Multistage Opamp Presentation[1]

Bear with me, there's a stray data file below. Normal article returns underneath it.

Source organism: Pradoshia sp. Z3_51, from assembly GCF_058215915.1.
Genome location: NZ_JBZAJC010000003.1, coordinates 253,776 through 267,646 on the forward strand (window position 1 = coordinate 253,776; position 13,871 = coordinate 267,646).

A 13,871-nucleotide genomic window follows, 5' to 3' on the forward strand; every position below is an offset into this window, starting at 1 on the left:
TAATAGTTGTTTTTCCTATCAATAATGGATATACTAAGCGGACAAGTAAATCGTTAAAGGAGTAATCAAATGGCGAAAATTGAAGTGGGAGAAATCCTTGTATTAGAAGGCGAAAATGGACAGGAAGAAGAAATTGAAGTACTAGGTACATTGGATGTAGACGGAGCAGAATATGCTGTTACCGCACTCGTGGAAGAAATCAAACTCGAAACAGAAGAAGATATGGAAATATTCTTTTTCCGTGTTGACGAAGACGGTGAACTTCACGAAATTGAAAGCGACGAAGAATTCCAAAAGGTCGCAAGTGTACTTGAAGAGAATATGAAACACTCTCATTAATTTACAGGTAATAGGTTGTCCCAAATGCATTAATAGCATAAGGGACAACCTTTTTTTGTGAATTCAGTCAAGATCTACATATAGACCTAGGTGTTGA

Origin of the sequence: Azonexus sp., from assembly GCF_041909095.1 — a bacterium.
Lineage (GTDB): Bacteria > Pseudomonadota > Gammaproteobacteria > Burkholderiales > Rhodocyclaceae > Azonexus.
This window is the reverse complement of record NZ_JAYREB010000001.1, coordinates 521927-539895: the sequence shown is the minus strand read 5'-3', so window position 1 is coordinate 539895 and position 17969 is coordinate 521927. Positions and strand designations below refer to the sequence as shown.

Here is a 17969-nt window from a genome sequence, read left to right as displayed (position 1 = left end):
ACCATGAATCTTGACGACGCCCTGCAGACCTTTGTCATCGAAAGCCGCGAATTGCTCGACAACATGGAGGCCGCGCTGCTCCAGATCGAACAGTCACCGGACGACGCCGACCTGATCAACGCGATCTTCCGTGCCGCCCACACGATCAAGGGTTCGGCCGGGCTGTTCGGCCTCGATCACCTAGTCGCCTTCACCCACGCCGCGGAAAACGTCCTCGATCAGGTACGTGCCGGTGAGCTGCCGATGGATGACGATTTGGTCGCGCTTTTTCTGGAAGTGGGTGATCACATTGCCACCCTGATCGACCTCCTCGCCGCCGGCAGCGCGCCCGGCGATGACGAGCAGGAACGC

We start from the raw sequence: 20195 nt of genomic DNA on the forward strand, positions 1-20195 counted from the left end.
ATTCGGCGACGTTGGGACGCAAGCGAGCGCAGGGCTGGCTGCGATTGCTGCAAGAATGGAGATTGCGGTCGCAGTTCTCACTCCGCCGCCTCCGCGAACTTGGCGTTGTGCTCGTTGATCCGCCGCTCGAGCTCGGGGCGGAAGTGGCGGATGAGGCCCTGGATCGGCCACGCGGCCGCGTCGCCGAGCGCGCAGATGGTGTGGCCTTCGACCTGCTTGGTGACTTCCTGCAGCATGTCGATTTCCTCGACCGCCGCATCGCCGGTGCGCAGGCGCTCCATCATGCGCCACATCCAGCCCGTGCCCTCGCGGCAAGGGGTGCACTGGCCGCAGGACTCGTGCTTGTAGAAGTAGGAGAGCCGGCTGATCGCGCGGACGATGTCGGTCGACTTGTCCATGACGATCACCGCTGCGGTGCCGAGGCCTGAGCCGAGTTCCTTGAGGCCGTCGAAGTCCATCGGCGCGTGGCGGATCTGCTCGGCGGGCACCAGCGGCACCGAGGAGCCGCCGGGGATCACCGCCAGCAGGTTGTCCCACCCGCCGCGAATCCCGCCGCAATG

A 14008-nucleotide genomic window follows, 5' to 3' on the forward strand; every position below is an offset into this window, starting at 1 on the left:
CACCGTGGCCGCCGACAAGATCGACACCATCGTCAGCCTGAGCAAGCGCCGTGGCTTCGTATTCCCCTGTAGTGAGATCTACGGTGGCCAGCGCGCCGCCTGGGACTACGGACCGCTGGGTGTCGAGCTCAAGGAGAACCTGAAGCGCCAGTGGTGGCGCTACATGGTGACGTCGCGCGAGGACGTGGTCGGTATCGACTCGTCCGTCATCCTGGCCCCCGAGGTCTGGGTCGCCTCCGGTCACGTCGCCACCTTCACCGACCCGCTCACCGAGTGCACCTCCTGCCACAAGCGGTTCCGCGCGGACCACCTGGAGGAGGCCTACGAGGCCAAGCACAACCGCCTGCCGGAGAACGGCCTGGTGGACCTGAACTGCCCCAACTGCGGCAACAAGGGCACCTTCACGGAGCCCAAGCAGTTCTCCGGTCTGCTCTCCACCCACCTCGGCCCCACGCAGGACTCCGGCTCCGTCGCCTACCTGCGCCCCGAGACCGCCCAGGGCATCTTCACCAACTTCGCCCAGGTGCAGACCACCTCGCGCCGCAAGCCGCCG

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<p>High Speed Op-amp Design: Compensation and Topologies for Two and Three Stage DesignsR. Jacob Baker and Vishal Saxena Department of Electrical and Computer Engineering Boise State University 1910 University Dr., MEC 108 Boise, ID 83725 jbaker@boisestate.edu and vishalsaxena@ieee.org</p> <p>Abstract : As CMOS technology continues to evolve, the supply voltages are decreasing while at the same time the transistor threshold voltages are remaining relatively constant. Making matters worse, the inherent gain available from the nano-CMOS transistors is dropping. Traditional techniques for achieving high gain by vertically stacking (i.e. cascoding) transistors becomes less useful in sub-100nm processes. Horizontal cascading (multistage) must be used in order to realize op-amps in low supply voltage processes. This seminar discusses new design techniques for the realization of multi-stage op-amps. Both single- and fully-differential op-amps are presented where low power, small VDD, and high speed are important. The proposed, and experimentally verified, opamps exhibit significant improvements in speed over the traditional op-amp designs while at the same time having smaller layout area.Baker/Saxena</p> <p>OutlineIntroduction Two-stage Op-amp Compensation Multi-stage Op-amp Design Multi-stage Fully-Differential Op-amps Conclusion</p> <p>Baker/Saxena</p> <p>Op-amps and CMOS ScalingThe Operational Amplifier (op-amp) is a fundamental building block in Mixed Signal design.Employed profusely in data converters, filters, sensors, drivers etc.</p> <p>Continued scaling in CMOS technology has been challenging the established paradigms for op-amp design. With downscaling in channel length (L)Transition frequency increases (more speed). Open-loop gain reduces (lower gains). Supply voltage is scaled down (lower headroom) [1].</p> <p>Baker/Saxena</p> <p>CMOS Scaling Trends</p> <p>VDD is scaling down but VTHN is almost constant.Design headroom is shrinking faster.</p> <p>Transistor open-loop gain is dropping (~10s in nano-CMOS)Results in lower op-amp open-loop gain. But we need gain!</p> <p>Random offsets due to device mismatches.[3], [4].Baker/Saxena</p> <p>Integration of Analog into Nano-CMOS?Design low-VDD op-amps.Replace vertical stacking (cascoding) by horizontal cascading of gain stages (see the next slide).</p> <p>Explore more effective op-amp compensation techniques. Offset tolerant designs. Also minimize power and layout area to keep up with the digital trend. Better power supply noise rejection (PSRR).</p> <p>Baker/Saxena</p> <p>Cascoding vs Cascading in Op-ampsA Telescopic Two-stage Op-amp A Cascade of low-VDD Amplifier Blocks.(Compensation not shown here)</p> <p>VDD</p> <p>VDD</p> <p>VDD</p> <p>VDD</p> <p>VDD</p> <p>VDD VDD</p> <p>2 1</p> <p>n-1</p> <p>vm</p> <p>vp</p> <p>n</p> <p>vout CL</p> <p>Vbiasn</p> <p>Vbiasn</p> <p>Vbiasn</p> <p>Stage 1</p> <p>Stage 2</p> <p>Stage (n-1)</p> <p>Stage n</p> <p>VDDmin&gt;4Vovn+Vovp+VTHP with wide-swing biasing. [1]</p> <p>VDDmin=2Vovn+Vovp+VTHP.</p> <p>Even if we employ wide-swing biasing for low-voltage designs, three- or higher stage op-amps will be indispensable in realizing large open-loop DC gain.Baker/Saxena</p> <p>TWO-STAGE OP-AMP COMPENSATION</p> <p>Baker/Saxena</p> <p>Direct (or Miller) CompensationCompensation capacitor (Cc) between the output of the gain stages causes pole-splitting and achieves dominant pole compensation. An RHP zero exists atCL30pF 100/2 100/2 M8B</p> <p>VDDM3</p> <p>VDD VDDM4 1 750 M7 220/2</p> <p>vm</p> <p>M1</p> <p>M2</p> <p>vpiC ff</p> <p>iC fb</p> <p>vout</p> <p>CC</p> <p>10pF 2</p> <p>M6TL M6BL</p> <p>Vbias3Vbias4M6TR M6BR M8T</p> <p>Due to feed-forward component of the compensation current (iC).</p> <p>The second pole is located at The unity-gain frequency is</p> <p>Unlabeled NMOS are 10/2. Unlabeled PMOS are 22/2.</p> <p>x10</p> <p>All the op-amps presented have been designed in AMI C5N 0.5m CMOS process with scale=0.3 m and Lmin=2. The op-amps drive a 30pF off-chip load offered by the test-setup. Baker/Saxena</p> <p>Drawbacks of Direct (Miller) CompensationThe RHP zero decreases phase marginRequires large CC for compensation (10pF here for a 30pF load!).CL30pF 100/2 100/2 M8B</p> <p>VDDM3</p> <p>VDD VDDM4 1 M7 220/2</p> <p>vm</p> <p>M1</p> <p>M2</p> <p>vp</p> <p>CC10pF 2</p> <p>vout</p> <p>M6TL M6BL</p> <p>Vbias3M6TR M8T</p> <p>Slow-speed for a given load, CL. Poor PSRRSupply noise feeds to the output through CC.</p> <p>Vbias4M6BR</p> <p>Unlabeled NMOS are 10/2. Unlabeled PMOS are 22/2.</p> <p>Large layout size.x10</p> <p>Baker/Saxena</p> <p>Indirect CompensationVDDM3</p> <p>VDDM4</p> <p>VDD VDDM9 1 M7 220/2</p> <p>The RHP zero can be eliminated by blocking the feed-forward compensation current component by usingvout CL30pF</p> <p>vm vp</p> <p>M1</p> <p>M2</p> <p>ic MCGA</p> <p>Cc</p> <p>2</p> <p>M6TL M6BL</p> <p>Vbias3M6TR M10T M10B M8T M8B</p> <p>100/2 100/2</p> <p>Vbias4M6BR</p> <p>A common gate stage, A voltage buffer, Common gate embedded in the cascode diff-amp, or A current mirror buffer.</p> <p>Unlabeled NMOS are 10/2. Unlabeled PMOS are 22/2.</p> <p>x10</p> <p>An indirect-compensated op-amp using a common-gate stage.</p> <p>Now, the compensation current is fedback from the output to node-1 indirectly through a low-Z node-A. Since node-1 is not loaded by CC, this results in higher unity-gain frequency (fun).</p> <p>Baker/Saxena</p> <p>Indirect Compensation in a Cascoded Op-ampVDDM4T M3T M3B A M4B</p> <p>VDD</p> <p>ic</p> <p>VDDM7 110/2</p> <p>Vbias2</p> <p>1</p> <p>vm</p> <p>M1</p> <p>M2</p> <p>vp</p> <p>CC1.5pF</p> <p>vout2</p> <p>CC CL30pF</p> <p>voutCL</p> <p>vm</p> <p>vp</p> <p>M6TL M6BL</p> <p>Vbias3M6TR M8T M8B</p> <p>50/2 50/2</p> <p>Vbias4M6BR</p> <p>Unlabeled NMOS are 10/2. Unlabeled PMOS are 44/2.</p> <p>Indirect-compensation using cascoded current mirror load.</p> <p>Indirect-compensation using cascoded diff-pair.</p> <p>Employing the common gate device embedded in the cascode structure for indirect compensation avoids a separate buffer stage.Lower power consumption. Also voltage buffer reduces the swing which is avoided here.Baker/Saxena</p> <p>Analytical Modeling of Indirect Compensation</p> <p>The compensation current (iC) is indirectly fed-back to node-1.Block Diagram</p> <p>vout ic 1 sCc + Rc</p> <p>RC is the resistance attached to node-A.</p> <p>Small signal analytical model</p> <p>Baker/Saxena</p> <p>Derivation of the Small-Signal ModelResistance roc is assumed to be large.</p> <p>The small-signal model for a common gate indirect compensated opamp topology is approximated to the simplified model seen in the last slide.</p> <p>gmc&gt;&gt;roc-1, RA-1, CC&gt;&gt;CABaker/Saxena</p> <p>Analytical Results for Indirect Compensationj</p> <p> un</p> <p>p3</p> <p>p2</p> <p>z1Pole-zero plot</p> <p>p1LHP zero</p> <p>Pole p2 is much farther away from fun.Can use smaller gm2=&gt;less power!</p> <p>LHP zero improves phase margin. Much faster op-amp with lower power and smaller CC. Better slew rate as CC is smaller.</p> <p>Baker/Saxena</p> <p>Indirect Compensation Using Split-Length DevicesAs VDD scales down, cascoding is becoming tough. Then how to realize indirect compensation as we have no low-Z node available? Solution: Employ split-length devices to create a low-Z node.Creates a pseudo-cascode stack but its really a single device.</p> <p>In the NMOS case, the lower device is always in triode hence node-A is a low-Z node. Similarly for the PMOS, node-A is low-Z.</p> <p>NMOS</p> <p>PMOS</p> <p>Split-length 44/4(=22/2) PMOS layout</p> <p>Baker/Saxena</p> <p>Split-Length Current Mirror Load (SLCL) Op-ampVDDM3T A M3B M4B 1 M7T 220/2 M7B</p> <p>VDD VDDM4T</p> <p>ic220/2</p> <p>vm</p> <p>M1</p> <p>M2</p> <p>vp</p> <p>CC2pF</p> <p>vout2</p> <p>CL30pF</p> <p>M6TL M6BL</p> <p>Vbias3M6TR M8T M8B</p> <p>50/2 50/2</p> <p>Frequency Response</p> <p>Vbias4M6BR</p> <p>Unlabeled NMOS are 10/2. Unlabeled PMOS are 22/2.</p> <p>ts</p> <p>The current mirror load devices are split-length to create low-Z node-A. Here, fun=20MHz, PM=75 and ts=60ns.Baker/Saxena</p> <p>Small step-input settling in follower configuration</p> <p>SLCL Op-amp Analysis1 gmp 1 gmp 1 gmpg m1 v gmp s</p> <p>gm1v s 2</p> <p>+</p> <p>-</p> <p>A</p> <p>A</p> <p>Cc1</p> <p>Cc</p> <p>id2 vs 2</p> <p>id1vs 2</p> <p>vout2</p> <p>1</p> <p>id1vs 2</p> <p>vout2</p> <p>CL</p> <p>CL</p> <p>v=0 (a)</p> <p>(b)</p> <p>1</p> <p>rop + </p> <p>A</p> <p>Cc</p> <p>2</p> <p>+gm1v s 2</p> <p>+ vsgA R1 C1 gmpvsgA1 gmp</p> <p>v1 1</p> <p>1 gmp</p> <p>CA gm2v1</p> <p>R2</p> <p>vout C2 -</p> <p>gm 1 v gmp s</p> <p>2</p> <p>+g m1v s</p> <p>Cc ic gm2v1 R21 gmp</p> <p>+ vout C2 -</p> <p>Here fz1=3.77funLHP zero appears at a higher frequency than fun.</p> <p>v1 R1 C1 ic vout 1 1 + sCc gmp</p> <p>Baker/Saxena</p> <p>Split-Length Diff-Pair (SLDP) Op-ampVDDM3 1</p> <p>VDD VDDM4 M7 110/2 M2T</p> <p>vm</p> <p>M1T 20/2 20/2 M1B A</p> <p>20/2</p> <p>vp</p> <p>ic2pF</p> <p>voutCC2</p> <p>20/2 M2B</p> <p>CL30pF</p> <p>M6TL M6BL</p> <p>Vbias3Vbias4M6TR M6BR M8T M8B</p> <p>50/2 50/2</p> <p>Frequency Response</p> <p>Unlabeled NMOS are 10/2. Unlabeled PMOS are 22/2.</p> <p>The diff-pair devices are split-length to create low-Z node-A. Here, fun=35MHz, PM=62, ts=75ns. Better PSRR due to isolation of node-A from the supply rails.Baker/Saxena</p> <p>Small step-input settling in follower configuration</p> <p>SLDP Op-amp Analysisvout vs 21 gmn 1 gmnvs 2</p> <p>voutvs 2gmn v s 1 gmn 4</p> <p>id 2 = </p> <p>CcA</p> <p>ron + vgs1 gmnvgs1 vs 2</p> <p>1</p> <p>2</p> <p>+1 gmn</p> <p>+1 gmn</p> <p>vA CA -</p> <p>gmn v s 4</p> <p>R1</p> <p>C1</p> <p>gm2v1</p> <p>R2</p> <p>vout C2 -</p> <p>Here fz1=0.94fun,LHP zero appears slightly before fun and flattens the magnitude response. This may degrade the phase margin.</p> <p>1</p> <p>2</p> <p>+gmn v s 2</p> <p>Cc ic gm2v1vout</p> <p>+ vout C2 -</p> <p>v1 R1 C1 ic 1 1 + sCc gmn</p> <p>R2</p> <p>1 gmn</p> <p>Baker/Saxena</p> <p>Not as good as SLCL, but is of great utility in multi-stage op-amp design due to higher PSRR.</p> <p>Test Chip 1: Two-stage Op-amps</p> <p>Miller</p> <p>3-Stage Indirect</p> <p>SLCL Indirect</p> <p>SLDP Indirect</p> <p>Miller with Rz</p> <p>AMI C5N 0.5m CMOS, 1.5mmX1.5mm die size.Baker/Saxena</p> <p>Test Results and Performance ComparisonPerformance comparison of the op-amps for CL=30pF.</p> <p>Miller with Rz (ts=250ns)</p> <p>SLCL Indirect (ts=60ns)</p> <p>10X gain bandwidth (fun). 4X faster settling time. 55% smaller layout area. 40% less power consumption.</p> <p>SLDP Indirect (ts=75ns)Baker/Saxena</p> <p>MULTI-STAGE OP-AMP DESIGN</p> <p>Baker/Saxena</p> <p>Three-Stage Op-ampsHigher gain can be achieved by cascading three gain stages.~100dB in 0.5m CMOS</p> <p>Results in at least a third order system3 poles and two zeros. RHP zero(s) degrade the phase margin.</p> <p>j</p> <p>Hard to compensate and stabilize. Large power consumption compared to the two-stage op-amps.</p> <p> un</p> <p>Pole-zero plot</p> <p>Baker/Saxena</p> <p>Biasing of Multi-Stage Op-ampsDiff-amps should be employed in inner gain stages to properly bias second and third gain stagesCurrent in third stage is precisely set. Robust against large offsets. Boosts the CMRR of the opamp (needed).</p> <p>Robust Biasing</p> <p>Common source second stage should be avoided.Will work in feedback configuration but will have offsets in nano-CMOS processes.</p> <p>Fallible BiasingBaker/Saxena</p> <p>Conventional Three-Stage TopologiesNested Miller Compensation (NMC) [6]</p> <p>Requires p3=2p2=4un for stability (Butterworth response)Huge power consumption</p> <p>RHP zero appears before the LHP zero and degrades the phase margin. Second stage is non-invertingImplemented using a current mirror. Excess forward path delay (not modeled or discussed in the literature).</p> <p>Baker/Saxena</p> <p>Conventional Three-Stage Topologies contd.Nested Gm-C Compensation (NGCC) [7]</p> <p>Employs feed-forward gms to eliminate zeros.gmf1=gm1 and gmf2=gm2</p> <p>Class AB output stage. Hard to implement gmf1 which tracks gm1 for large signal swings.Also wasteful of power.</p> <p>gmf2 is a power device and will not always be equal to gm2.Compensation breaks down.</p> <p>Still consumes large power.</p> <p>Baker/Saxena</p> <p>Conventional Three-Stage Topologies contd.Transconductance with Capacitive Feedback Compensation (TCFC) [14]</p> <p>Four poles and double LHP zerosOne LHP zero z1 cancels the pole p3. Other LHP zero z2 enhances phase margin.</p> <p>VDDVB1</p> <p>VDD</p> <p>VDD</p> <p>VDDgm2/2 VB7</p> <p>VDD</p> <p>VDD</p> <p>1</p> <p>gmf CC1</p> <p>Set p2=2un for PM=60. Relatively low power. Still design criterions are complex. Complicated bias circuit.More power.vout</p> <p>vm gm1</p> <p>vp VB2 VB3 VB4 1:2 VB5 VB6 gmt2</p> <p>CC23</p> <p>Excess forward path delay.</p> <p>gm3</p> <p>Baker/Saxena</p> <p>Three-Stage Topologies: Latest in the literatureReverse Nested Miller with Voltage Buffer and Resistance (RNMC-VBR) [8]</p> <p>Employs reverse nesting of compensation capacitorsSince output is only loaded by only CC2, results in potentially higher fun. Third stage is always non-inverting.VDD VDD VDD VDD VDD VDD</p> <p>RC1 vm gm120uA</p> <p>Cc13</p> <p>vp</p> <p>vout CL</p> <p>Cc2 gmVB</p> <p>2</p> <p>gm3 gm2 gmf</p> <p>1</p> <p>Uses pole-zero cancellation to realize higher phase margins. Excess forward path delay. Biasing not robust against process variations. How do you control the current in the output buffer?</p> <p>Baker/Saxena</p> <p>Three-Stage Topologies: Latest in the literature contd.Active Feedback Frequency Compensation (AFFC) [9]High-Gain Block (HGB) Input Block vs -A1 +A21</p> <p>Cm vout3</p> <p>Reversed nested with elimination of RHP zero.High gain block (HGB) realizes gain by cascading stages. High speed block (HSB) implements compensation at high frequencies.</p> <p>2</p> <p>-A3</p> <p>-gmf Ca +gma High-Speed Block (HSB)</p> <p>Complex design criterions. Excess forward path delay. Again, uses a non-inverting gain stage. Employs a complicated bias circuit.More power consumption.</p> <p>Baker/Saxena</p> <p>Three-Stage Topologies: Latest in the literature contd.Various topologies have been recently reported by combining the earlier techniques.RNMC feed-forward with nulling resistor (RNMCFNR) [17]. Reverse active feedback frequency compensation (RAFFC) [17].</p> <p>Further improvements are required inEliminating excess forward path delay arising due to the compulsory noninverting stages. Robust biasing against random offsets in nano-CMOS. Further reduction in power and circuit complexity. Better PSRR.</p> <p>Baker/Saxena</p> <p>Indirect Compensation in Three-Stage Op-ampsIndirectly feedback the compensation currents ic1 and ic2.Reversed NestedThus named RNIC.</p> <p>Employ diff-amp stages for robust biasing and higher CMRR. Use SLDP for higher PSRR. Minimum forward path delay. No compulsion on the polarity of gain stages.Can realize any permutation of stage polarities by just changing the sign of the fed-back compensation current using fbr and fbl nodes.</p> <p>VDD</p> <p>VDD</p> <p>VDD</p> <p>VDD VDD</p> <p>-ve 1 ic1 fbl Cc1 ic2 Vbiasn</p> <p>2</p> <p>vm</p> <p>fbl</p> <p>+ve fbr</p> <p>vp</p> <p>vout3 fbr Cc2 CL</p> <p>Low-voltage design. Note Class A (well modify after theory is discussed).Baker/Saxena</p> <p>Indirect Compensation in Three-Stage Op-amps contd.VDD VDD VDD VDD VDD -ve 1 ic1 fbl Cc1 ic2 Vbiasn 2</p> <p>vm</p> <p>fbl</p> <p>+ve fbr</p> <p>vp</p> <p>vout3 fbr Cc2 CL</p> <p>Note the red arrows showing the node movements and the signs of the compensation currents.fbr and fbl are the low-Z nodes used for indirect compensation (have resistances Rc1 and Rc2 attached to them).</p> <p>The CCs are connected across two-nodes which move in opposite direction for overall negative feedback the compensation loops. Note feedback and forward delays!Baker/Saxena</p> <p>Analysis of the Indirect Compensated 3-Stage Op-ampPlug in the indirect compensation model developed for the two-stage opamps.i c1 v2 1 sCc1 + Rc 1</p> <p>ic 2 </p> <p>vout 1 sCc 2 + Rc 2</p> <p>Two LHP zerosBaker/Saxena</p> <p>Four non-dominant poles.</p> <p>Pole-zero CancellationPoles p4,5 are parasitic conjugated poles located far away in frequency.Appear due to the loading of the nodes fbr and fbl.</p> <p>The small signal transfer function can be written as</p> <p>The quadratic expression in the denominator describing the po...</p>